In just under three weeks, a Special Olympics athlete from Northern Kentucky, two unified partners and a coach will be on their way to the 2022 Special Olympics USA in Orlando, Florida.
The Union’s Maddie Brinkman will swim at the Games for Team Kentucky swim coach Debbie Ogden of Ft. Wright. Cold Spring’s Michelle Goderwis and Newport’s Olivia Whitehead will both be part of the University of Louisville unified basketball team that will compete as part of Team Kentucky. This is the first unified team Kentucky has ever sent to the USA Games.
Brinkman, 22, has been a Special Olympics athlete for five years and has competed in softball and track and field in addition to swimming. She is a member of the Northern Kentucky Dolphins swim team and is making her first-ever trip to the United States. She works at Panera Bread in Union.
Ogden, who coached Brinkman with the Dolphins, will be the Kentucky swim coach for the second straight US Games. Ogden swimmers won nine medals at the 2018 Games in Seattle, Washington. She has been a Special Olympics coach for 15 years, but has worked with people with intellectual disabilities for almost 35 years. In addition to coaching Special Olympics, Ogden has also coached the Ludlow/Bromley swimming and diving team, the St. Agnes School track and field team, and the fifth-grade volleyball team. from St. Agnes School in Fort Wright. She is a Senior Executive Assistant in the Developmental Department at Cincinnati Children’s Hospital.
Goderwis, 20, is a sophomore at the University of Louisville majoring in economics and sustainability. She graduated from Bishop Brossart High School in Alexandria, where she ran track and field for four years for the Mustangs. Goderwis has been active in unified sports at Louisville since arriving on campus, participating in unified basketball, bocce, and human foosball. She also enjoys football and volleyball. She plans to attend law school and hopes to practice environmental law.
Whitehead, 20, is a sophomore at the University of Louisville. She is originally from Newport where she graduated from Newport Central Catholic High School. Whitehead played four years of college football for the Thoroughbreds, captaining the team as a senior. During her time at UdeL, she participated in unified basketball, petanque and human table football. She also loves snowboarding. Whitehead majors in bioengineering and plans to become a medical assistant or work developing new prostheses.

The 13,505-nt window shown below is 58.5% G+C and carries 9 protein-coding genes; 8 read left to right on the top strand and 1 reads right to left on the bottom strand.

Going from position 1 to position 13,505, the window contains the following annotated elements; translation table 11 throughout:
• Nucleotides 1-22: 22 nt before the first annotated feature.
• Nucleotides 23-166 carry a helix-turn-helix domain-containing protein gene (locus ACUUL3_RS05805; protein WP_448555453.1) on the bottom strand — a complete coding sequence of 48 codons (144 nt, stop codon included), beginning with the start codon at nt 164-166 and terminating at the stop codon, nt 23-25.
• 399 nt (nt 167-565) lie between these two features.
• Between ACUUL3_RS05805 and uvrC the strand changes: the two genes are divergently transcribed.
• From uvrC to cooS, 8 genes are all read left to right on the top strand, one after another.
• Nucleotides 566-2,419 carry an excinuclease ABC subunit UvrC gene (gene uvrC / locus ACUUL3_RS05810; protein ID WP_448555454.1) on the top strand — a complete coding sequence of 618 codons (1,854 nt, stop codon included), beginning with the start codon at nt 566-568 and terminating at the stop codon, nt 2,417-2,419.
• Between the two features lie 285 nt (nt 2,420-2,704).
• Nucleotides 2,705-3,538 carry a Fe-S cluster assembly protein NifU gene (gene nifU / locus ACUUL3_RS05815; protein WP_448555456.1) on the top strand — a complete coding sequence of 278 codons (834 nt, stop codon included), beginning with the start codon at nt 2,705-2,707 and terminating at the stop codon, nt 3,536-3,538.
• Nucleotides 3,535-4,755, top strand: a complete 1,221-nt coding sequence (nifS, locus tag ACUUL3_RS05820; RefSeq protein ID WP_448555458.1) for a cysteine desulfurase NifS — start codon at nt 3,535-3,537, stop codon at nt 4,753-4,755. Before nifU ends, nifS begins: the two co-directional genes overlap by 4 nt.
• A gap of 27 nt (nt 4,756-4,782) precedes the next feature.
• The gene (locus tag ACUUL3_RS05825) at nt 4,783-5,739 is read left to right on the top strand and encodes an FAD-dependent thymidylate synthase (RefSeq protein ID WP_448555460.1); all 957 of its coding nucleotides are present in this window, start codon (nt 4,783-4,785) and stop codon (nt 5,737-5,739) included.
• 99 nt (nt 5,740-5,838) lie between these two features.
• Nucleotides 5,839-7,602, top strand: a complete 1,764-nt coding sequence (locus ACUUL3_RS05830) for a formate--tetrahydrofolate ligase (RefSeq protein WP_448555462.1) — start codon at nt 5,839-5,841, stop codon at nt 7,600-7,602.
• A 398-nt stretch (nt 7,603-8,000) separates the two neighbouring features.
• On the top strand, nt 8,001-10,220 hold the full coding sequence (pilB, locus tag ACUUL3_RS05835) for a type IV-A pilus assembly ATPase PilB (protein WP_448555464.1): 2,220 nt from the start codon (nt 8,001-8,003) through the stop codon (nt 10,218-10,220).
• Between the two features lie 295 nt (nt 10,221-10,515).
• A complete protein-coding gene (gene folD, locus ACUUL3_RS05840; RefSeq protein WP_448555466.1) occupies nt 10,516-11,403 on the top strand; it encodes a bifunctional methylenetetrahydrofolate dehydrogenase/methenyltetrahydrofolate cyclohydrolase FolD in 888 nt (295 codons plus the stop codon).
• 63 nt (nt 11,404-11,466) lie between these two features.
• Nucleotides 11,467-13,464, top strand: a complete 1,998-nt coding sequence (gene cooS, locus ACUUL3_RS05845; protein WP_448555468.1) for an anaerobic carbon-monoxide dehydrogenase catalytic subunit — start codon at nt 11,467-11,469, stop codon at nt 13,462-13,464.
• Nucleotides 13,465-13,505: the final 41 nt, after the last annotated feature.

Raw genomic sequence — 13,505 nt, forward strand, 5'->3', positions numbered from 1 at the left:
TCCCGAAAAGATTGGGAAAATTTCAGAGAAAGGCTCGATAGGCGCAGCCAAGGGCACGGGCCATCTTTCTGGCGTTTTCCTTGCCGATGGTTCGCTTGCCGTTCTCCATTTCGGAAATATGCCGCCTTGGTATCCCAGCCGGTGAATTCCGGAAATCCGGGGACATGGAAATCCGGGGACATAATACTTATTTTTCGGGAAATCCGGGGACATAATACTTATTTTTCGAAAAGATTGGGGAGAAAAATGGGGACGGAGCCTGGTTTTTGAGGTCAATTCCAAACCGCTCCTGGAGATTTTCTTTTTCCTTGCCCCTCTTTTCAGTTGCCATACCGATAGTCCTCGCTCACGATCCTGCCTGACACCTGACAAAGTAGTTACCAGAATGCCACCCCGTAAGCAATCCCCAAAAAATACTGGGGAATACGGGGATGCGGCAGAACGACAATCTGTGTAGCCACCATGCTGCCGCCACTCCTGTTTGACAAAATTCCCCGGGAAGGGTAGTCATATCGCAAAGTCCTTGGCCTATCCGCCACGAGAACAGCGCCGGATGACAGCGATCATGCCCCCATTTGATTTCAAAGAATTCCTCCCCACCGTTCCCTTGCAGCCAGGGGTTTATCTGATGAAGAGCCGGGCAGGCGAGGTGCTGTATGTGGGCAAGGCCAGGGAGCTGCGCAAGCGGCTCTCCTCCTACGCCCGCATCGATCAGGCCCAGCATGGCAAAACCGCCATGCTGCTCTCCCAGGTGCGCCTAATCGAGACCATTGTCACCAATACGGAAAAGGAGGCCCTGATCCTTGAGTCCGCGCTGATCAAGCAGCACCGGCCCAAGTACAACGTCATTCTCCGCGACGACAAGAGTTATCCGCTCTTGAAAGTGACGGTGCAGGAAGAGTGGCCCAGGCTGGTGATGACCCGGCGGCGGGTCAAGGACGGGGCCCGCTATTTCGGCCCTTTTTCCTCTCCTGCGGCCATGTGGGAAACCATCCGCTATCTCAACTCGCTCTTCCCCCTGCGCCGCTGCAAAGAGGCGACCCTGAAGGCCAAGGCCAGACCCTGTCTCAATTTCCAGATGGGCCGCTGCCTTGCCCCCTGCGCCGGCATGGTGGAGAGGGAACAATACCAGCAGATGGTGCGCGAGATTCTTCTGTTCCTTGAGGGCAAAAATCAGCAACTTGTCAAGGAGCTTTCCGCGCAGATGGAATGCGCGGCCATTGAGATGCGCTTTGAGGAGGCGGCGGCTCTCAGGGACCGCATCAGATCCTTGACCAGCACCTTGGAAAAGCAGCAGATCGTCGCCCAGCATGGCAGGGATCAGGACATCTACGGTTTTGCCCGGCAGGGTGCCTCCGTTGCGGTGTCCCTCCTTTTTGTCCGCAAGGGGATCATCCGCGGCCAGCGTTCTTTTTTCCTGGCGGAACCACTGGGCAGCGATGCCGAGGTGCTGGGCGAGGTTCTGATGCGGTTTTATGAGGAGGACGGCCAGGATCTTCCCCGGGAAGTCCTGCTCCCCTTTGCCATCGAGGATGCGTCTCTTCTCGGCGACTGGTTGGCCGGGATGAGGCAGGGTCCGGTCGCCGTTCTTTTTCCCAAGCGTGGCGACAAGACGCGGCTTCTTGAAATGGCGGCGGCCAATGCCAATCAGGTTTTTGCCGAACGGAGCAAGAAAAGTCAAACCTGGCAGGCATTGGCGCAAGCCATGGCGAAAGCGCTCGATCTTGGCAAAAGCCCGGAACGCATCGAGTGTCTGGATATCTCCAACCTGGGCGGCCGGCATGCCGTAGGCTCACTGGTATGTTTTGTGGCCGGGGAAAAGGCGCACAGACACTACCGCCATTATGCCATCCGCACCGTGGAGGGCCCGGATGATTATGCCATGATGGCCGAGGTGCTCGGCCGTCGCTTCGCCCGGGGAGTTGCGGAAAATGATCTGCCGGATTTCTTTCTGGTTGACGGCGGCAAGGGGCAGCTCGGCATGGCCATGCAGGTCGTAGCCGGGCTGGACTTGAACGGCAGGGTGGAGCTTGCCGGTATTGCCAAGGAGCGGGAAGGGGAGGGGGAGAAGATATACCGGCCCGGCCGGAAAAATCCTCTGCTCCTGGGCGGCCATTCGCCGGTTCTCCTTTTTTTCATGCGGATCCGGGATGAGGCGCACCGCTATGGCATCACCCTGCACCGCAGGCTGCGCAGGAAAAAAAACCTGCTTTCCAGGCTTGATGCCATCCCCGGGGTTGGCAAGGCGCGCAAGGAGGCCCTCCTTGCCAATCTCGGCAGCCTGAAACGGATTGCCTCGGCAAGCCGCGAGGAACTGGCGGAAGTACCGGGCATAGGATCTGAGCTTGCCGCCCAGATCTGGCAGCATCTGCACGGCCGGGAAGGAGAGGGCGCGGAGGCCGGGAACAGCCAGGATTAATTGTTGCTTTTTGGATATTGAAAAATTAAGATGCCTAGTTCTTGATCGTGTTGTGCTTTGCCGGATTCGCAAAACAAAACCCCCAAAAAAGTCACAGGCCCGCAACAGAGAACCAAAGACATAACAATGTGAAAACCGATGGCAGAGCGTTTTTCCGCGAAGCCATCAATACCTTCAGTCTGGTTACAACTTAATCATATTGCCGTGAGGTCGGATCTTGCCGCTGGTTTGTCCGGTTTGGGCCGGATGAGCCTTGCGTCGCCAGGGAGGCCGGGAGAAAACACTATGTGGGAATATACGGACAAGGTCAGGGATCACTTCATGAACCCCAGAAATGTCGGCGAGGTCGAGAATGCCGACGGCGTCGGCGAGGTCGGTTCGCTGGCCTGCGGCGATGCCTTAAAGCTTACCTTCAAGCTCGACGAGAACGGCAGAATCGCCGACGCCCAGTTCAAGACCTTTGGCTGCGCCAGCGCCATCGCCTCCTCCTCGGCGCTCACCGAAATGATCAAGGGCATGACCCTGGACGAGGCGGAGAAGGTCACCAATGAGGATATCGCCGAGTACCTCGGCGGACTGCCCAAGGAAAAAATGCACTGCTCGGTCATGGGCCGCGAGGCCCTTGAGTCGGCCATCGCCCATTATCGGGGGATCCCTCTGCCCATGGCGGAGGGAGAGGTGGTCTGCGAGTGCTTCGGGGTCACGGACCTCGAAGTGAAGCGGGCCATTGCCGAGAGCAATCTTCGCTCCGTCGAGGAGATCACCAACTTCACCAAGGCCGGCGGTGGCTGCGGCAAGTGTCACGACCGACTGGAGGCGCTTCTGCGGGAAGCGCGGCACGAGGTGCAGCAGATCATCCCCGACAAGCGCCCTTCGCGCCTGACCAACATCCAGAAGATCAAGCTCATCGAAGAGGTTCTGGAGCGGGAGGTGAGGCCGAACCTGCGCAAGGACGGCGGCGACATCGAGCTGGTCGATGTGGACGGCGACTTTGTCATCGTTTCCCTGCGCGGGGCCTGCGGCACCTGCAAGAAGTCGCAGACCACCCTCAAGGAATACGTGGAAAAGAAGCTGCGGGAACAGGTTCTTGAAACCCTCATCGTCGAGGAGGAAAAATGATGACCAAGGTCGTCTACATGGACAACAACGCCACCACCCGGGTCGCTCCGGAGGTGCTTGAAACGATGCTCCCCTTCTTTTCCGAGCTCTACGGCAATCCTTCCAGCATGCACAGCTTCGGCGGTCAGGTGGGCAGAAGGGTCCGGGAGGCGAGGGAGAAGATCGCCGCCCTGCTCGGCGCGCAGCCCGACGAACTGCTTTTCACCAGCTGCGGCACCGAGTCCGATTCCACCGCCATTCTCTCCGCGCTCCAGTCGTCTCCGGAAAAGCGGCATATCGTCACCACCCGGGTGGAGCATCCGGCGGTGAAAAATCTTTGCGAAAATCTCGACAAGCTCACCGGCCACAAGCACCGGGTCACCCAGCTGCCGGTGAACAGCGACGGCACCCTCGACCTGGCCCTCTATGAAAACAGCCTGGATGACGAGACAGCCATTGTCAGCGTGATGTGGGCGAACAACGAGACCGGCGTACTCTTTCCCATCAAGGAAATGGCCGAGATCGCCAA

The Kentucky team will meet before the US Games on Friday, June 3 at the Courtyard by Marriott on Phillips Lane in Louisville, where the team will stay before leaving for the airport at 7 a.m. the next morning. Their flight will leave Louisville at 9:05 a.m.
The Kentucky team will return to Louisville on Sunday, June 12. They will land at 11:50 a.m.
Special Olympics Kentucky will send 37 athletes, seven Unified Partners and 14 coaches to the Games. They will compete in eight sports – artistic gymnastics, pétanque, bowling, flag football, golf, swimming, track and field and unified basketball. Additionally, a three-person team consisting of an athlete, unified partner, and counselor will travel with Team Kentucky to participate in the Youth Leadership Experience at the Games.
For more information about Team Kentucky or the United States Games, contact Special Olympics Kentucky Communications and Outreach Director Mark Buerger at 502-695-8222 or [email protected]
The 2022 U.S. Games are the fifth such games in Special Olympics history. The previous US Games were held in 2006 in Ames, Iowa; 2010 in Lincoln, Neb. ; in 2014 in New Jersey; and in 2018 in Seattle, Wash.
Kentucky has had tremendous success at the US National Games. The 2018 team included 45 athletes and set state records by winning 50 medals, including 19 gold medals. In 2014, the 38 athletes on the Kentucky team won 36 medals, including 18 gold medals. The 2010 Team Kentucky group consisted of 39 athletes and won 34 medals, including 10 gold medals. The 2006 US Games team saw 42 athletes win 42 medals, including 18 gold medals.
The 2022 Special Olympics USA Games, scheduled for June 5-12, 2022 in Orlando, Florida, will bring together more than 5,500 athletes and coaches from all 50 states and the Caribbean. The U.S. Games will feature 19 Olympic-style team and individual sports, including track and field (track and field), basketball, bocce, bowling, cheerleading, equestrian, flag football, golf, gymnastics, open water swimming, powerlifting, soccer, softball, stand up paddleboarding, surfing, swimming, tennis, triathlon and volleyball.
Special Olympics is the world’s largest sports training and competition program for children and adults with developmental disabilities.
Participation in the competitions is open to all persons aged eight or over. Training and competition in local, regional, state and national programs are offered year-round in Kentucky in 15 sports. In addition to its traditional athletic competitions, Special Olympics also offers early childhood programs through the Young Athletes Program and health screenings through the Healthy Athletes Initiative. Special Olympics Kentucky began as a one-day event in Louisville in 1970 and has grown to serve more than 11,300 athletes statewide each year. Special Olympics celebrated the 50th anniversary of the global movement in 2018.